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Order Amid Chaos: A poet-scientist considers the imponderables of existence (theamericanscholar.org)
13 points by Petiver 5 days ago | hide | past | favorite | 7 comments





Fractals show that order is simply a part of the chaos. Infinities create repeating discrete patterns in recursive order. We already do what Plato suggested, it's more or less called schooling and no one rebels because school teaches humans how they can productively live in community. You have many parents each of them called teachers. It's too bad we don't have closer bonds with all these various parents, would make life more meaningful.

> What if, per one of Plato’s suggestions, we essentially outlawed families and forced everyone to raise children communally?

This seems a swell thought experiment, but I contend that people do not scale, and the power of socialism tapers off along something like an inverse square of the population.

Dunbar's Number[1] and the Iron Law of Oligarchy[2] pack substantial truth.

[1] https://en.m.wikipedia.org/wiki/Dunbar's_number

[2] https://en.m.wikipedia.org/wiki/Iron_law_of_oligarchy


I can argue a multi-generational family is essentially its own community.

Historically most people didn't move all that much. So you can still see this in many non-western countries. Your cousins live in your community, your parents see their brothers and sisters very often, and this forms a support structure.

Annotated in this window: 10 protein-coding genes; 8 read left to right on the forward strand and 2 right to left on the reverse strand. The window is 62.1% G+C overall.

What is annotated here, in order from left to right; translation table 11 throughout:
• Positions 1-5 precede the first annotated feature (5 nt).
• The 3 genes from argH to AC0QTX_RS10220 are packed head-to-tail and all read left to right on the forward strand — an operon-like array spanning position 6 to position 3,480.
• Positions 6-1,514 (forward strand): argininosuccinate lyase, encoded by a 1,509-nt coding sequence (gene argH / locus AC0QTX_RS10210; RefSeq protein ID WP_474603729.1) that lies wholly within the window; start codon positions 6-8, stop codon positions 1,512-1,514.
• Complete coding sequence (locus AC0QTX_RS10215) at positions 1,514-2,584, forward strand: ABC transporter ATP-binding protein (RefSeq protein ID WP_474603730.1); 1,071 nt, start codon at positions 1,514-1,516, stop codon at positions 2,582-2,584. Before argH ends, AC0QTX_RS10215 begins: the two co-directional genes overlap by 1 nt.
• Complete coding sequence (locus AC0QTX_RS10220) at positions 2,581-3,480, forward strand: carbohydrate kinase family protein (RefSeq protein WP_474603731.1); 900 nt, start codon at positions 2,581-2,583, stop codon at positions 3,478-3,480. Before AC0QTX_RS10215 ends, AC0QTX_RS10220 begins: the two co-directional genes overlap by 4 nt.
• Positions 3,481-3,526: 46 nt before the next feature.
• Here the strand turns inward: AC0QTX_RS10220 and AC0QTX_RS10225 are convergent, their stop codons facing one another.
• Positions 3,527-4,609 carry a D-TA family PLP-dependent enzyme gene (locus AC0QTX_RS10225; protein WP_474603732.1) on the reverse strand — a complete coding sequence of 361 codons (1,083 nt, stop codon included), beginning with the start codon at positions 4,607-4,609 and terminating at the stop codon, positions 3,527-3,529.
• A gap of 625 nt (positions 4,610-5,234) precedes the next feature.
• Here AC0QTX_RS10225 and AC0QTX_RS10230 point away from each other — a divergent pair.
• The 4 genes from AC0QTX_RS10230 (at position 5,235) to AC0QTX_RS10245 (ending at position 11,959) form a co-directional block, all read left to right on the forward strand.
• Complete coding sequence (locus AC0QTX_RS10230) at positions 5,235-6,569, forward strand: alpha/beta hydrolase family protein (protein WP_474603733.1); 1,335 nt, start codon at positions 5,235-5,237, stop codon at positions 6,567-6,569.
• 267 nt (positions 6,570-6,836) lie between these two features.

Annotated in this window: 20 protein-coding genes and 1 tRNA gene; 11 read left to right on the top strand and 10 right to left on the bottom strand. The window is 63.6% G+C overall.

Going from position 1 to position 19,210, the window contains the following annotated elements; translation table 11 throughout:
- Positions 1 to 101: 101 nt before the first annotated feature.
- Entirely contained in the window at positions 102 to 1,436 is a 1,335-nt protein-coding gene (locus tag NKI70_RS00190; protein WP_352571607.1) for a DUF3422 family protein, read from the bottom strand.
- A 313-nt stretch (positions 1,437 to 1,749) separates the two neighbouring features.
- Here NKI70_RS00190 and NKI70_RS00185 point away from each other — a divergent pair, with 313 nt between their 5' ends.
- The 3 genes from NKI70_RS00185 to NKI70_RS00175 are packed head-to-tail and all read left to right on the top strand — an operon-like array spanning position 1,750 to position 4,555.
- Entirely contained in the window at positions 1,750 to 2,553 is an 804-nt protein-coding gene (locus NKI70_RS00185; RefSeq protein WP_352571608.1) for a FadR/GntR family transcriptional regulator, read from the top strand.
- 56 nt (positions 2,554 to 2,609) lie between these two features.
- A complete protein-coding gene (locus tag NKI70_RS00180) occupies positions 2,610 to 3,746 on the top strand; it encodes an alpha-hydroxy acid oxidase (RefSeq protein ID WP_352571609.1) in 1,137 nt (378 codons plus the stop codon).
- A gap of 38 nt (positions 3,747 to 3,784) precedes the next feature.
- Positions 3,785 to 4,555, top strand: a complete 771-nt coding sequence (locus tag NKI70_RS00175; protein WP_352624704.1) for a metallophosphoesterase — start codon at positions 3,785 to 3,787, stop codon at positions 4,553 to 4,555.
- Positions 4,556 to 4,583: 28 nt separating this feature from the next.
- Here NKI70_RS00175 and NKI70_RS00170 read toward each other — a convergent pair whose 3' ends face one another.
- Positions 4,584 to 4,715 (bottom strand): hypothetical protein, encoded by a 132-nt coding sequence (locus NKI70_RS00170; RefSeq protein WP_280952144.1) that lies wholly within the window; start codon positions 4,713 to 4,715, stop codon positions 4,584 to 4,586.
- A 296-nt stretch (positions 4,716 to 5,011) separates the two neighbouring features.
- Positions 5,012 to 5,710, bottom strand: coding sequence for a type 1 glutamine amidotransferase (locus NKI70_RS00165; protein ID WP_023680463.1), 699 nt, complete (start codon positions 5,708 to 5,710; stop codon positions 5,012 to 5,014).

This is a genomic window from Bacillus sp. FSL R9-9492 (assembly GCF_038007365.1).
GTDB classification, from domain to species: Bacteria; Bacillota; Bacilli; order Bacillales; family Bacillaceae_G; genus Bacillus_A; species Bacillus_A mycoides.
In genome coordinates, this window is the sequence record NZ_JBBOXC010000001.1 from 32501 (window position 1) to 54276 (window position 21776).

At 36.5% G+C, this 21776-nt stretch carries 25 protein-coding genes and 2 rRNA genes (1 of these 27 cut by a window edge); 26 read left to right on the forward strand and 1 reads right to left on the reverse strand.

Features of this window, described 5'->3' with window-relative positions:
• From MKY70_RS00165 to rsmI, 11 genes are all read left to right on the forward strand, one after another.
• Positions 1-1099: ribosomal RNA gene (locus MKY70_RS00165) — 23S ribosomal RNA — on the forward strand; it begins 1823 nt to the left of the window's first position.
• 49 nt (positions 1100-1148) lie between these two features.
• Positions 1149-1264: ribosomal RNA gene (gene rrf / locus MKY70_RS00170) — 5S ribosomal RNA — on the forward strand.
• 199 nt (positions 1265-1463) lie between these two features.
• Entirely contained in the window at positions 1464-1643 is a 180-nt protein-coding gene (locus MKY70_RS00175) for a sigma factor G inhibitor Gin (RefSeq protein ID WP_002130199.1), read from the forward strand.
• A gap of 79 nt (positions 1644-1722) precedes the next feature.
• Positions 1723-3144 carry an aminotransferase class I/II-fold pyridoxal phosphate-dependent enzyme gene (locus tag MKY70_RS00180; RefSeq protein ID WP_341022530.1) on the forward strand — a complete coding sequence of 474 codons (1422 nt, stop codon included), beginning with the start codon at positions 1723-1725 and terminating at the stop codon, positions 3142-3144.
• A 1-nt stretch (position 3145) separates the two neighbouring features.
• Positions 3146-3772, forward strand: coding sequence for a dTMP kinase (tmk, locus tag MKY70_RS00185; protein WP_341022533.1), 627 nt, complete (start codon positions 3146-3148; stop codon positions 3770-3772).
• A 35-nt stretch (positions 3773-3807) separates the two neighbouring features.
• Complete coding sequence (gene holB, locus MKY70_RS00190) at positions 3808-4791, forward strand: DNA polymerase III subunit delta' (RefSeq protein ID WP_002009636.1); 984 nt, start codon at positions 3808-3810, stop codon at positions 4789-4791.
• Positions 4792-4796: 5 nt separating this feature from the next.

My theory is this accounts for why mental illness is so rampant in Western countries, but comes nowhere close in more community oriented cultures. Tribe, is an outstanding book on this topic. We aren't meant to be a bunch of autonomous units competing against each other.


Sure. The size of a healthy clan is around that of Dunbar's Number, for cognitive reasons.

birth families are a terrible way to form communities. I despise my birth family and have nothing in common with them other than genetics. My real family is my friends.

I hope that healing, forgiveness, and joy become possible at some point in your situation.

That's just not always attainable, I know.


Thank you. I've been trying to be open to that possibility but so far it has eluded me. I really appreciate your compassionate encouragement.



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